Halloween & Dogs

Halloween & Dogs

Halloween, for some it's the best time of the year. Pumpkins light up our houses, fireworks crackle in the sky and we all get to tuck into some tasty treats. But whilst Halloween is great fun for us humans, our canine companions may not feel the same. Plus, there are lots of hazards which present themselves at this time of year thanks to all the food and decorations that suddenly appear around our home. For us they add a little Halloween spirit, but for our dogs they are new things to play with and potentially try and eat - even if they're not good for them! Rest assured, we've got some handy tips which should help prevent any problems occurring. Here are seven things all pet owners should definitely avoid doing on Halloween.

  1. Put decorations up that your dog can get their paws on

All those paper and plastic decorations could cause all sorts of problem if your dog manages to find them. They could choke on them, eat them and have serious tummy troubles or even manage to suffocate themselves. So try and put your Halloween decorations up high where Fido can't get to them.

  1. Let your dog near candles and fairy lights

You might want to light a pumpkin or two in the lead up to Halloween, but remember dogs can easily knock things over. And disaster could strike if they knock over your pumpkins and cause a fire. Remember to blow them out when unattended. If you are lighting a few candles or tea lights keep them well away from your dog. Also watch out for electric lights like fairy lights which your dog can get wrapped up in or try and chew and electrocute themselves.

  1. Store Halloween sweets and chocolates within reach

Your pooch will be just as excited by all the treats around the house as you are. Chocolate is poisonous to dogs, so any chocolate Halloween treats should be stored in a cupboard that your dog can't get into. Also lots of sweets contain Xylitol which is toxic to dogs and can cause vomiting, seizures, loss of coordination and in very serious incidents, liver failure. So it's extremely important to make sure you don't leave all your trick or treating goodies in a bag somewhere for your dog to gobble up.

  1. Leave your dog home alone during fireworks or Hallow's eve

If at all possible, try not to leave your dog at home on their own at Halloween. Why? A number of reasons. Firstly, because a lot of fireworks displays tend to go off, and many dogs are terrified by the sound of fireworks and should be supervised. Secondly, because there will most likely be lots of people knocking on your dog at several points in the evening, and Fido might get stressed and confused by so many people banging on the door. If you're off out, try and get someone to stay at home with your pooch.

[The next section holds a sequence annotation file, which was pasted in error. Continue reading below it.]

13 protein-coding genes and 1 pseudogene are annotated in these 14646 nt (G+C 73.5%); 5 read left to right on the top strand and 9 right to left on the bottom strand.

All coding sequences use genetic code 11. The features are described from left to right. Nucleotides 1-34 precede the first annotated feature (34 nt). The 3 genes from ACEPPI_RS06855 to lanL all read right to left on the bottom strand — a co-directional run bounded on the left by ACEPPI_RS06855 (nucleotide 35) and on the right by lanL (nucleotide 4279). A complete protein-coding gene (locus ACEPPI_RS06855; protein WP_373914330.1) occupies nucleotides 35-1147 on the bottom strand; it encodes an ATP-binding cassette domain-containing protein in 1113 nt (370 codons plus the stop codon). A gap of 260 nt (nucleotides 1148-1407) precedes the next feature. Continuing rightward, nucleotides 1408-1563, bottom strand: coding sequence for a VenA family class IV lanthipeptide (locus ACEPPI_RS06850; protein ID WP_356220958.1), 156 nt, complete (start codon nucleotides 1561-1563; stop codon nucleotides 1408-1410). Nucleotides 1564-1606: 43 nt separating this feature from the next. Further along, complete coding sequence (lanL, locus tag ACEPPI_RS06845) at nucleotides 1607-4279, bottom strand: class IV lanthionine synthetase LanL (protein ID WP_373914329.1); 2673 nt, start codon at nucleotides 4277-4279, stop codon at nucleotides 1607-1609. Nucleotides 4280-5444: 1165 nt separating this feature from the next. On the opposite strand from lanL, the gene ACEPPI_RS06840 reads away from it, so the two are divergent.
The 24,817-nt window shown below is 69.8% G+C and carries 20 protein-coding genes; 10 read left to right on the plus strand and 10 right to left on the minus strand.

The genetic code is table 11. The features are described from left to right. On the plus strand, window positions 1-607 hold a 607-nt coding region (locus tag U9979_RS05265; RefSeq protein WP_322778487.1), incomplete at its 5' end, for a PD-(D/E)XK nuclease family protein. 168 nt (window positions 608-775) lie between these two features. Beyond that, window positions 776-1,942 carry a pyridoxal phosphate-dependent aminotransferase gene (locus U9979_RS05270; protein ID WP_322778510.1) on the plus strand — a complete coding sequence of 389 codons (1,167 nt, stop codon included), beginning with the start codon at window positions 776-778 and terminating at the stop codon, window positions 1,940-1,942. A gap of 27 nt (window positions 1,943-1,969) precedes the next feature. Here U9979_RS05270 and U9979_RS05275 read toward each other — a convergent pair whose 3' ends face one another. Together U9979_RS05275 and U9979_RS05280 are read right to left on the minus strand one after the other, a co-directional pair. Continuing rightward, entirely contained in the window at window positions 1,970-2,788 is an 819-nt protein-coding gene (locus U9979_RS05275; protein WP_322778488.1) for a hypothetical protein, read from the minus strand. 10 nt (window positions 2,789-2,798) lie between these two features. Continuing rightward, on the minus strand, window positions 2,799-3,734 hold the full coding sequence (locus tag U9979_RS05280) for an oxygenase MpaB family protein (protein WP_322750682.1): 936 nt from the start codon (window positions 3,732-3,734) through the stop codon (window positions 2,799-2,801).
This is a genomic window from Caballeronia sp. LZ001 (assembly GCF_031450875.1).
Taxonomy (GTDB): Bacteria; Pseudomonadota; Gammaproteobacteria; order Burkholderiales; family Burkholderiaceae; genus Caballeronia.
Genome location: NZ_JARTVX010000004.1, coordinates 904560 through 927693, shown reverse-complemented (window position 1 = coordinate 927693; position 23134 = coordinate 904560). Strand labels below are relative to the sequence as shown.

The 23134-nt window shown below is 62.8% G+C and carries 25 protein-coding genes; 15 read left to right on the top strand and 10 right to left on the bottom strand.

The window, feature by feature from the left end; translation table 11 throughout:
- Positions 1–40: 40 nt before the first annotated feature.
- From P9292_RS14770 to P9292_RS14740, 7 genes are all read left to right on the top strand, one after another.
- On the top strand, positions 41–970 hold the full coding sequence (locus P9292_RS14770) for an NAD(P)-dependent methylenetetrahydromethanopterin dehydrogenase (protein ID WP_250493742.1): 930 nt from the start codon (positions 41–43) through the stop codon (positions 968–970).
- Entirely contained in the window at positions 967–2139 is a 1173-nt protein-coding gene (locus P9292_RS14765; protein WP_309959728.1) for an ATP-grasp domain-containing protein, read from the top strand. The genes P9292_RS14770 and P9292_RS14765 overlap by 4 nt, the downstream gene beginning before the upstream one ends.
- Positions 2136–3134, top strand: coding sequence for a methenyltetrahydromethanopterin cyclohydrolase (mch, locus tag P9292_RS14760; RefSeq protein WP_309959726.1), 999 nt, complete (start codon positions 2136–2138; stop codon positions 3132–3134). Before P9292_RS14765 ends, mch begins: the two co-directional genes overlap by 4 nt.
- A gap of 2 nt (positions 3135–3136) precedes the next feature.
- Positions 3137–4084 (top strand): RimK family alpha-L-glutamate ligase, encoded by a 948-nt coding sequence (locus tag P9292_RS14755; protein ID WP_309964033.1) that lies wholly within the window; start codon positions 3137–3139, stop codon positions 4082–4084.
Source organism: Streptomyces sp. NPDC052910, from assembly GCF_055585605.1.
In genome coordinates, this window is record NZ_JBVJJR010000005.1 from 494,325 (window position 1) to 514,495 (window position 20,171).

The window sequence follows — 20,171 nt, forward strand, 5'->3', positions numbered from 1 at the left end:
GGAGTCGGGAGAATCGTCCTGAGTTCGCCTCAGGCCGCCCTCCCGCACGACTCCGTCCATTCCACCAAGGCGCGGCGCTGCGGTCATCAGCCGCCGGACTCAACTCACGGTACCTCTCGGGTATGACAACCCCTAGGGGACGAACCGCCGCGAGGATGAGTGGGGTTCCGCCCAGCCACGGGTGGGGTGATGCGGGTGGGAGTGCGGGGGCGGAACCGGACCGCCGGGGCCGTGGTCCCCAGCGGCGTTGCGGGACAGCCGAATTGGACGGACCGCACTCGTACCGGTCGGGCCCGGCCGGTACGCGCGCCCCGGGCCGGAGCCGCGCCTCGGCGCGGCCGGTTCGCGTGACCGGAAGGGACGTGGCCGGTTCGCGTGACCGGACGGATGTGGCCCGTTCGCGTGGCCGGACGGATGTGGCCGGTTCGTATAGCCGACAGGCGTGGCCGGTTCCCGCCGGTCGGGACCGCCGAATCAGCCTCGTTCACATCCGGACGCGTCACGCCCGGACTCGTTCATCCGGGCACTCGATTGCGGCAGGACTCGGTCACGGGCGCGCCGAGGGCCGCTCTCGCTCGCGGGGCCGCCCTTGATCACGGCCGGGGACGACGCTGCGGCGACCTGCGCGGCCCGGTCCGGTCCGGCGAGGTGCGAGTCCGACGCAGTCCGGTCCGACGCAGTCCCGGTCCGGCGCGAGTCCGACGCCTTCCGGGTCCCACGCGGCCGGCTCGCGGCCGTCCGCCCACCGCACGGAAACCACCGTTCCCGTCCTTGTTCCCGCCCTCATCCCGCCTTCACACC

1. Dress your dog up in an outfit if they don't like it

If your dog clearly doesn't give a damn about being dressed in all sorts of silly outfits, then go right ahead. But as soon as you start to notice any signs of stress, which us humans often miss, then it's time to take their cute outfit off, even if it is very adorable. Signs of stress might include trying to get the outfit off, excessive panting, pacing around etc. You know your dog, so don't put them in an outfit if they are clearly unhappy. Go for something simple like a Halloween themed .

  1. Feed your dog Halloween leftovers

It may be tempting to feed your dog yummy leftovers but just take a moment to think about their tum. Suddenly feasting on human food which they don't normally have might upset their digestive system. And there are plenty of human foods that dogs really shouldn't have.

  1. Make them join in the party

If you're hosting a Halloween party and you have a pooch, do keep in mind how they might feel about it. Are they used to lots of people coming round your home? Will they be comfortable with lots of strangers suddenly appearing in your house? If they may get a bit stressed with loads of people around, then consider putting them in daycare or keeping them in a separate room with their bed so they can snuggle up and feel safe. Oh, and don't blast that music too loud if Fido is going to be in the room with you.

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